Have you ever tried drawing something without lifting your pencil from the paper? You usually end up with a squiggly mess that sometimes looks a bit like the object you were trying to draw.
Now computer scientists have written a program that does first-rate "continuous-line" drawings. Why are they wasting their time on such frivolous things? The answer is that the drawings are actually a version of an important mathematical problem that turns up in many everyday situations.
A continuous-line version of Leonardo da Vinci's Mona Lisa portrait.
Suppose you're at a humongous mall with dozens of stores. You need to visit nine of them to find that Naruto manga you put down somewhere, before your mom arrives to pick you up. What's the shortest route between all nine stores and the mall entrance?
One way to solve the problem is to get out a map of the mall, locate the entrance and the nine stores you need to visit, and measure all the different distances. You can then list the possible routes, calculate the length of each route, and pick the shortest one.
Whew! That sounds like a lot of work, and it is. In fact, you would have to check 362,880 (9 x 8 x 7 x 6 x 5 x 4 x 3 x 2 x 1) possibilities. As the number of stores increases, the number of possibilities skyrockets. Imagine how many there would be if you were to visit all 99 stores in the mall.
Mathematicians and engineers often have to make such calculations, whether to design networks carrying phone calls across the country, to plan routes for shipping goods from a warehouse, or to create schedules. Over the years, they've developed efficient ways to solve problems of this type.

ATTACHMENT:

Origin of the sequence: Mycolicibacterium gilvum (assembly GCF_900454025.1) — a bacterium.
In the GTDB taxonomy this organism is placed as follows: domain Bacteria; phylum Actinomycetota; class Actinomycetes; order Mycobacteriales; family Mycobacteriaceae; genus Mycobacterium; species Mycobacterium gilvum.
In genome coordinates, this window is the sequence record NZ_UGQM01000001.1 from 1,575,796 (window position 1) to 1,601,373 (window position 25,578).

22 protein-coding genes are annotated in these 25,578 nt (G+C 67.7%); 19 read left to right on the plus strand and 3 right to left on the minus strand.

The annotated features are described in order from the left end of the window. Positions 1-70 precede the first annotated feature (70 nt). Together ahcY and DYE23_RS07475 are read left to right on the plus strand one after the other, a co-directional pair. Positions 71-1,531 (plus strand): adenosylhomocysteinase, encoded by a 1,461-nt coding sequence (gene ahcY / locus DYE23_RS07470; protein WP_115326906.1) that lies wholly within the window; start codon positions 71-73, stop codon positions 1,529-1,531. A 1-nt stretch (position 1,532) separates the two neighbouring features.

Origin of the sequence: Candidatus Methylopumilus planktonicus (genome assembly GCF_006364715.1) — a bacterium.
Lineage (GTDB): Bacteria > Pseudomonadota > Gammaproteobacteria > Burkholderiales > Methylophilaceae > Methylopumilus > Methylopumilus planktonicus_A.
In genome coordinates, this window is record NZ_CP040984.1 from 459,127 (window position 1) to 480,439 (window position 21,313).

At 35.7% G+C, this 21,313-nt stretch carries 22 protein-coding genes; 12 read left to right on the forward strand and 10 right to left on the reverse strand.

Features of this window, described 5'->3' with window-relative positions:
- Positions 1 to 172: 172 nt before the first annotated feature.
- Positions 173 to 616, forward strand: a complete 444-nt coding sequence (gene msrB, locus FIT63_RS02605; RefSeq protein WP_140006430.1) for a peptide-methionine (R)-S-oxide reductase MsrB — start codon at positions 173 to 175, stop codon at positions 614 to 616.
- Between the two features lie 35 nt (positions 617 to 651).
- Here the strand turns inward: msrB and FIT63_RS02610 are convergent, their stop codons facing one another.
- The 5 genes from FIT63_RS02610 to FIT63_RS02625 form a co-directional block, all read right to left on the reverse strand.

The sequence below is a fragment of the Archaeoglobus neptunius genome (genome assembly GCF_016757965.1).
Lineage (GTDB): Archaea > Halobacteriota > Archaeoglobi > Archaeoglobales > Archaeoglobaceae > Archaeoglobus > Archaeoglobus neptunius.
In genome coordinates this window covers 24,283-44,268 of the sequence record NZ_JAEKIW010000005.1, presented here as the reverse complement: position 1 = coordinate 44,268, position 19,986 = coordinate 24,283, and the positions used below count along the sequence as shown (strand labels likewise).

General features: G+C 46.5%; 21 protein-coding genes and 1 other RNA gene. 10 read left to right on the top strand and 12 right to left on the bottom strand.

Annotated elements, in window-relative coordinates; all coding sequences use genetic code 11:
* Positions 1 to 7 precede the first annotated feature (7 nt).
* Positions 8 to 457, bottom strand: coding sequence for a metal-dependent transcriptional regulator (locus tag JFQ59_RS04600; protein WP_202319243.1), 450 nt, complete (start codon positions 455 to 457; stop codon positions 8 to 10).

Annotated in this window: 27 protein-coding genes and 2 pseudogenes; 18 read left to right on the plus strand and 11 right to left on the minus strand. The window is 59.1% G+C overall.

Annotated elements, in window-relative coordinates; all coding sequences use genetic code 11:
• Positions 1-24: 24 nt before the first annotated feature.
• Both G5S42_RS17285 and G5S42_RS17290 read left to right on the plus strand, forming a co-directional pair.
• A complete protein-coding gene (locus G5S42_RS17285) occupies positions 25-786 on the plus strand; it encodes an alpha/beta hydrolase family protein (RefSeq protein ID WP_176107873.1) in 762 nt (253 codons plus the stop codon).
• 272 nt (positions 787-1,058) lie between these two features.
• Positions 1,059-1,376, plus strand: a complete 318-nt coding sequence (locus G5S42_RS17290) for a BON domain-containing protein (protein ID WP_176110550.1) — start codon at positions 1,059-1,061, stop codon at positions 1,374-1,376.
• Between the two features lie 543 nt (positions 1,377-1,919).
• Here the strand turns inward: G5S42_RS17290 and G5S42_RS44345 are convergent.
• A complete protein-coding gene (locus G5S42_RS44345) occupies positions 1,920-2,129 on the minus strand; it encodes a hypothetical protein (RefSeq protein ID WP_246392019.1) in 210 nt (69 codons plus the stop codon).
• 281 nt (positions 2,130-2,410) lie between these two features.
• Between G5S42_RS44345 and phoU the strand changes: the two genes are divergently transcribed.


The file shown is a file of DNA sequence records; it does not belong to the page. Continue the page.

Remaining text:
The current world record for such a calculation is a route that visits all 24,978 cities, towns, and villages in Sweden. Despite the efficient method, finding that route took a lot of computer time!
You can see the Swedish tour at http://www.tsp.gatech.edu/sweden/index.html (Georgia Tech).
Robert Bosch and Adrianne Herman of Oberlin College in Ohio use a similar method to make continuous-line drawings of celebrities, works of art or architecture, or friends. Their computer program starts with a black-and-white digital image. The picture is divided into squares, and an average darkness is computed for each square.
Then a blank digital "canvas" is divided into matching squares, and a computer randomly places points (the "cities") within each square. The number of points in a square is related to the square's darkness. Next, distances between the points are computed.
Finally, the program then solves the problem of visiting all those points, one by one, to produce a route. Voila! It produces a continuous-line drawing, which from a distance actually looks a bit like the original image.
For more on continuous-line drawings, go to http://www.oberlin.edu/alummag/spring2004/ats.html (Oberlin College).
Robert Bosch's domino artworks are featured in the MatheMUSEments article Seeing Spots.
Muse, April 2005, p. 17.